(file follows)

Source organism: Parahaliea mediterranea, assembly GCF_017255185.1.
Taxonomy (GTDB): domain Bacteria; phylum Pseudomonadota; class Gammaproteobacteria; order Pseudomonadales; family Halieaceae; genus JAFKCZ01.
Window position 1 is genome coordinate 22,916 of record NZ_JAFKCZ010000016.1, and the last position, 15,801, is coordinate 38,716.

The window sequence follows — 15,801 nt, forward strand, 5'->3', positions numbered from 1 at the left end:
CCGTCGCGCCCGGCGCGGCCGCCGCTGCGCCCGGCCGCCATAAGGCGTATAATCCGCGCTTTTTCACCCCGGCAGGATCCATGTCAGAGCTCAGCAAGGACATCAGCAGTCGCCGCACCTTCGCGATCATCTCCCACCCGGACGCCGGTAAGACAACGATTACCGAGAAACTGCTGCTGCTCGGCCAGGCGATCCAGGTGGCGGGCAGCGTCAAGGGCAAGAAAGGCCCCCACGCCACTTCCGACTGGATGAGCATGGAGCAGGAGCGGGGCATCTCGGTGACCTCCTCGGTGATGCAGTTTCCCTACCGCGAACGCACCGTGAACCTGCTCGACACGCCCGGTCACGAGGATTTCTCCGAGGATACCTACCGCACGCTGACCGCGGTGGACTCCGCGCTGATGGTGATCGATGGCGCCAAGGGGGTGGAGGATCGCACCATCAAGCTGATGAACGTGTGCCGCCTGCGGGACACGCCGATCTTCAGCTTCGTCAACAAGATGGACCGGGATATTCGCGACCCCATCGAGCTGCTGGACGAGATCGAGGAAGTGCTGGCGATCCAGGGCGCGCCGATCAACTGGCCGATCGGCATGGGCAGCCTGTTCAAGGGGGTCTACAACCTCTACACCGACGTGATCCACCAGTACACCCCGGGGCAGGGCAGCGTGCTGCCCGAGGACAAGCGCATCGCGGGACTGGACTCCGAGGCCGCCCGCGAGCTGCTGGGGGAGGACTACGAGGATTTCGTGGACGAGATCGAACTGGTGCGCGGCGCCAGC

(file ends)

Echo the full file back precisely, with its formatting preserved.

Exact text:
Source organism: Parahaliea mediterranea, assembly GCF_017255185.1.
Taxonomy (GTDB): domain Bacteria; phylum Pseudomonadota; class Gammaproteobacteria; order Pseudomonadales; family Halieaceae; genus JAFKCZ01.
Window position 1 is genome coordinate 22,916 of record NZ_JAFKCZ010000016.1, and the last position, 15,801, is coordinate 38,716.

The window sequence follows — 15,801 nt, forward strand, 5'->3', positions numbered from 1 at the left end:
CCGTCGCGCCCGGCGCGGCCGCCGCTGCGCCCGGCCGCCATAAGGCGTATAATCCGCGCTTTTTCACCCCGGCAGGATCCATGTCAGAGCTCAGCAAGGACATCAGCAGTCGCCGCACCTTCGCGATCATCTCCCACCCGGACGCCGGTAAGACAACGATTACCGAGAAACTGCTGCTGCTCGGCCAGGCGATCCAGGTGGCGGGCAGCGTCAAGGGCAAGAAAGGCCCCCACGCCACTTCCGACTGGATGAGCATGGAGCAGGAGCGGGGCATCTCGGTGACCTCCTCGGTGATGCAGTTTCCCTACCGCGAACGCACCGTGAACCTGCTCGACACGCCCGGTCACGAGGATTTCTCCGAGGATACCTACCGCACGCTGACCGCGGTGGACTCCGCGCTGATGGTGATCGATGGCGCCAAGGGGGTGGAGGATCGCACCATCAAGCTGATGAACGTGTGCCGCCTGCGGGACACGCCGATCTTCAGCTTCGTCAACAAGATGGACCGGGATATTCGCGACCCCATCGAGCTGCTGGACGAGATCGAGGAAGTGCTGGCGATCCAGGGCGCGCCGATCAACTGGCCGATCGGCATGGGCAGCCTGTTCAAGGGGGTCTACAACCTCTACACCGACGTGATCCACCAGTACACCCCGGGGCAGGGCAGCGTGCTGCCCGAGGACAAGCGCATCGCGGGACTGGACTCCGAGGCCGCCCGCGAGCTGCTGGGGGAGGACTACGAGGATTTCGTGGACGAGATCGAACTGGTGCGCGGCGCCAGC